I keep telling people who work in advertising to "get out of advertising", to find their inspiration elsewhere. Talk to real people, enjoy art in galleries, spend time with retirees, go to soccer games - in short, be where the target market actually is, in the real world.
Too often we work ungodly hours, ordering pizza, ubering home, throwing ourselves on the latest fad to keep our bleeding edge and soon there's a huge disconnect between the 'real world' and that world people who work in advertising think we live in.
The latest fad is usually a marketing idea, we join Twitter, we get a Peach account and an Ello account, we ponder how to sell Bloomingdales via Snapchat, buy sponsored posts on Facebook to clutter up peoples friend feeds and chase the retweets.
We create entire conferences around "user generated content" and scheme on how to get people involved in our latest shill.
It is in this mindset we create 'ideas' like Sweden's twitter account and Sweden's telephone number.
"It'll get people involved" I'm sure they argued, when these ideas, which are purely media-driven, were presented.
To be clear there's no old school proposition based idea here, the idea is the media. But even worse, it's not even new - Badland he we go!
Late last year when there was much chatter in the news about the Paris terrorists fleeing to the political capitol of Europe, Brussels, the cities reputation took quite a dent. Despite trending cats on Twitter and Belgians assuring the world that everything was OK on social media, people suddenly had an image of Brussels of being under constant lockdown and raided by Interpol.
Enter the ad agency Air, and the client for tourism in Brussels, and this telephone idea.
Since Belgians are very proud of Brussels why not let them answer the phone when concerned foreigners call, and assure the would-be-tourists that everything is OK.
The phone booths were up for a very limited time, from the 7 January to 11 January, but the campaign was a success in that it was written up in a lot of foreign newspapers so foreigners did actually call the numbers available.
Enough people to make the case study video above. The first caller asks "Do you see some people who are fighting with gun or bombs in the street?" and the woman who answers laughs "No. No. Oh my god, no way."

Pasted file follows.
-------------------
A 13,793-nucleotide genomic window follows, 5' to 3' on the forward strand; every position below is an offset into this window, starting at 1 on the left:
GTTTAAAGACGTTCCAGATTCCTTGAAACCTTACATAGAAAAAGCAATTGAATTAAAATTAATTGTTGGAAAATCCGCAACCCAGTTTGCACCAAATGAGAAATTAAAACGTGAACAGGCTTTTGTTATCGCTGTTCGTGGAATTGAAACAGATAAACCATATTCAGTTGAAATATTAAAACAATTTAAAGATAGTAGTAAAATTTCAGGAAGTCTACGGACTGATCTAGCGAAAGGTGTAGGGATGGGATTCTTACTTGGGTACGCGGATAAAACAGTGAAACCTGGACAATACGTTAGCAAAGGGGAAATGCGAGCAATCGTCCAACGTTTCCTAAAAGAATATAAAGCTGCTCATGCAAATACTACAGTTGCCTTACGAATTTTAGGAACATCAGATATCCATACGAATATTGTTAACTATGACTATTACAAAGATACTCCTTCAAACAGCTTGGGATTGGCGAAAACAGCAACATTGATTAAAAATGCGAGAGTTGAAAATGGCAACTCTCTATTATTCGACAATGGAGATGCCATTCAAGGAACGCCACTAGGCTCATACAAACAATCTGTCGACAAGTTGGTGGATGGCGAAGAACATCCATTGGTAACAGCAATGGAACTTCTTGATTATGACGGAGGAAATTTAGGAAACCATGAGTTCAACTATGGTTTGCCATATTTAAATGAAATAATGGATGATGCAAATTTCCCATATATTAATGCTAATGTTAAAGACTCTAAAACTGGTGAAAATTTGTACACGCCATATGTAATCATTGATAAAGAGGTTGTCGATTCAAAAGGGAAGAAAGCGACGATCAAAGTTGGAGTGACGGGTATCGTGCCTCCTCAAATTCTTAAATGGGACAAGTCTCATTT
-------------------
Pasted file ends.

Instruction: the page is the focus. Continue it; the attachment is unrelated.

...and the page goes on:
Then the Brussel attacks happened, and shortly after this case study video vanished from youtube.
Not soon enough, as people made re-edits of it, adding the Brussels airport bomb footage to the case study.
Now the danger of user generated or interactive campaign ideas is that they will be remixed and re-edited and everyone in advertising should know this by now.
The Call Brussels idea was contained to phone booths, each interaction was filmed by the agency, and live streamed on the site so callers could interact with the person who answered. Presumably there were several safety checks I haven't even thought of as well, from reviews I gather that those who called had some issues with calls being dropped but technically it worked most of the time.
Sweden, meanwhile, seems to have not thought of the trolling potential at all when it comes to their national telephone number.
Just like "Call Brussels" the idea rests firmly on the fact that Swedes who wish to be ambassadors for the country are the right combination of hospitable and proud of their country.
You need to install an app, "The Swedish Number" (Android, iTunes) to participate, and once you have that installed you will be getting random calls.
Ugh. I'm Swedish, I don't want to answer the phone even when it's for me, the idea that lots of Swedes will sign up for this is counterintuitive to the Swedish famously reserved psyche.
People who want to troll random foreigners calling might get the app though....
Of course the news of the number spread as fast on chans & at Swedish forums like Flashback, as it did in the mainstream media, and soon pranksters decided to call in some troll conversations, and their trolling is now getting as much press at the number itself.
One of the callers, who actually lives in Sweden as he states so in a recorded call, manages to get another reserved Swede to sing along to a nasheed song.
Beyond the short sighed Swedish naivité regarding the trolling potential of anything interactive, it's the tone of this idea that - in similarity to the Brussels idea - seems far removed from reality.
In the ad agency ivory towers you might not have noticed what the bus drivers, football fans, retired people and taxi drivers of your countries see & discuss on a daily basis.
Sweden is "celebrating" that we've banned censorship oh so many years ago, but just like our famous neutrality in wars it's really just a facade while we transit Nazi German troops through Sweden.
In a country where you will get expelled from the Union for supporting the wrong political party, where a drunk football fan is convicted for doing the nazi salute when joking with friends, where a street artist gets six months in prison for his overly spicy sarcasm a.k.a hate speech, the freedom of the press does exist but self censorship is rampant, even among the police.
In a country where political party posters trigger minor riots to tear them down, you'd think the ad agency would consider the potential disaster scenario of a phone number that leads directly to a random Swede.
The main complaint that has been heard about the Sweden phone number is that you often get a Swedes' answering machines instead of someone on the phone.
My complaint with the idea is you didn't really think this through, did you?
The idea seems so divorced from reality, I wonder if the creative team has left the office in the past six months.